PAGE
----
A Travellerspoint blog


...and back to Vietnam

rain 12 °C

On the 25th October we left Illinois for a few weeks in the UK…Kim’s first trip…and I have to say we had a great time visiting Mum & Dad, Mel & Paul, Grandma and seeing Peter, Kathy, Karen & Francois (probably spelt wrong!) for a few days.

I’ve stolen some of Kim’s writing for my blog entry as I think an American’s perspective is probably a little more interesting than mine!!

Mike and I spent the last 3 weeks in England, the mother land. I was very excited to have the opportunity to learn to speak English, as opposed to American English, and to have cream teas. I think I learned more English slang than ‘proper’ English, but that was fun too! If you aren’t privy, cream tea consists of 2 warm scones, a pot of jam, a pot of clotted cream, and of course tea. My initial reaction: “clotted” cream? …my only association to the word clot is through science courses – as in blood clot. Eeeek! Clotted cream has nothing to do with blood, thankfully. It’s a sticky and slightly sweet, thick cream. Put that on your warm scone along with the jam and voila, a very tasty snack! Wash down with hot tea (with milk) and repeat as often as possible for maximum weight gain! I’ve packed on a few lbs in this fashion – but I think the fish & chips, sausages and real ale have something to do with that, too. No bother, a waist is a terrible thing to mind, especially when faced with 5 weeks of Vietnam’s nauseating culinary offerings.

We were hosted most graciously by Mike’s family – the first week with Jim and Sandra, his parents, the second week with Melanie and Paul, his sister and brother-in-law, and a few days at Grandma Jean’s followed by a few days in London. I think benevolence and hospitality are in the water in the UK – I felt so at home everywhere we went! Mike’s mom hand-made a bag for my yoga mat during the week we were yachting and touring ancient sites (and ancient PUBS!) with Mel and Paul.

Tour of Ancient Sites...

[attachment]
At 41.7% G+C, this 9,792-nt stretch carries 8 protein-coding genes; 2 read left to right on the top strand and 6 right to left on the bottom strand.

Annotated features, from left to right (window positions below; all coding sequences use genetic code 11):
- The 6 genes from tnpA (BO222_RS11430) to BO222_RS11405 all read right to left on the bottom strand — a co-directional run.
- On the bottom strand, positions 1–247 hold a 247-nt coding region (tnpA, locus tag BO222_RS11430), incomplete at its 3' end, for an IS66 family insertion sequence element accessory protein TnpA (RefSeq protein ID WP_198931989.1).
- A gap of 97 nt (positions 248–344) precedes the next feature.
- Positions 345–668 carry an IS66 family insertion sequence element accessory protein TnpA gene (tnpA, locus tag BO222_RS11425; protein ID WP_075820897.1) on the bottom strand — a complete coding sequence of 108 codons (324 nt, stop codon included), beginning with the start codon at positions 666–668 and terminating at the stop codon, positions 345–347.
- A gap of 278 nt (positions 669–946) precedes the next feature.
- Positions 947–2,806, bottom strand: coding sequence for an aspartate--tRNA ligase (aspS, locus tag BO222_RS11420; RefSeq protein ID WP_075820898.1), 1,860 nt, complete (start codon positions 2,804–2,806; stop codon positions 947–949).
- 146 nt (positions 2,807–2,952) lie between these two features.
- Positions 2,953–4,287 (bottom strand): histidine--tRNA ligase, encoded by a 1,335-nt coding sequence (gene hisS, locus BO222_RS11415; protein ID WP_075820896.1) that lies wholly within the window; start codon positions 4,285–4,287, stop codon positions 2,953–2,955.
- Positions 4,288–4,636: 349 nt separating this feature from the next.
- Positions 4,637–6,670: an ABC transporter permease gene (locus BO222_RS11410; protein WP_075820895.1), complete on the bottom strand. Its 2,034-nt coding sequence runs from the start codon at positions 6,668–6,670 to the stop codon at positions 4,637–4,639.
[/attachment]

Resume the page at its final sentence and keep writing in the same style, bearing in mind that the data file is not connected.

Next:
...and Ancient Pubs!!!!

Everyone cooked for us, which was really fantastic, and they even put up with my egg-eating. =) …for those who don’t know, I eat eggs probably 5 breakfasts per week. Especially since traveling over the last 5 months – seems you can always find eggs for breakie, though you may not want to eat them (see Koh Samet entry!). I thought a Christmas Cracker was something you eat, or maybe slang for Santa Claus, but Mike’s mom put me wise to the English custom over Christmas dinner, which we ate on October 18th. A cracker looks like a huge piece of taffy, twisted paper at both ends, except it’s wrapped in foil papers of all different Christmas-y colors. Everyone at the table has a cracker in front of their dinner plate. You hold one end in your right hand like you’re passing a baton to the person at your left, and they grab the other end with their left hand. You grab the other end of the person’s to your right, and so on around the table. Then everyone pulls them apart at the same time and they explode. Not like with dynamite or C4, just a little pop and you open it up. Inside, you get a paper crown, which everyone instantly dons, a joke on a little piece of paper, and a small trinket or toy – mine was a fingernail brush! That’ll come in handy for sand removal (the war on sand continues!). It was so much fun! I hear the previous year was a bit more fun – the fire department came and everything…someone lit the dining room carpet and hallway on fire with an out-of-control candle. Our families are going to get along great, I have a feeling!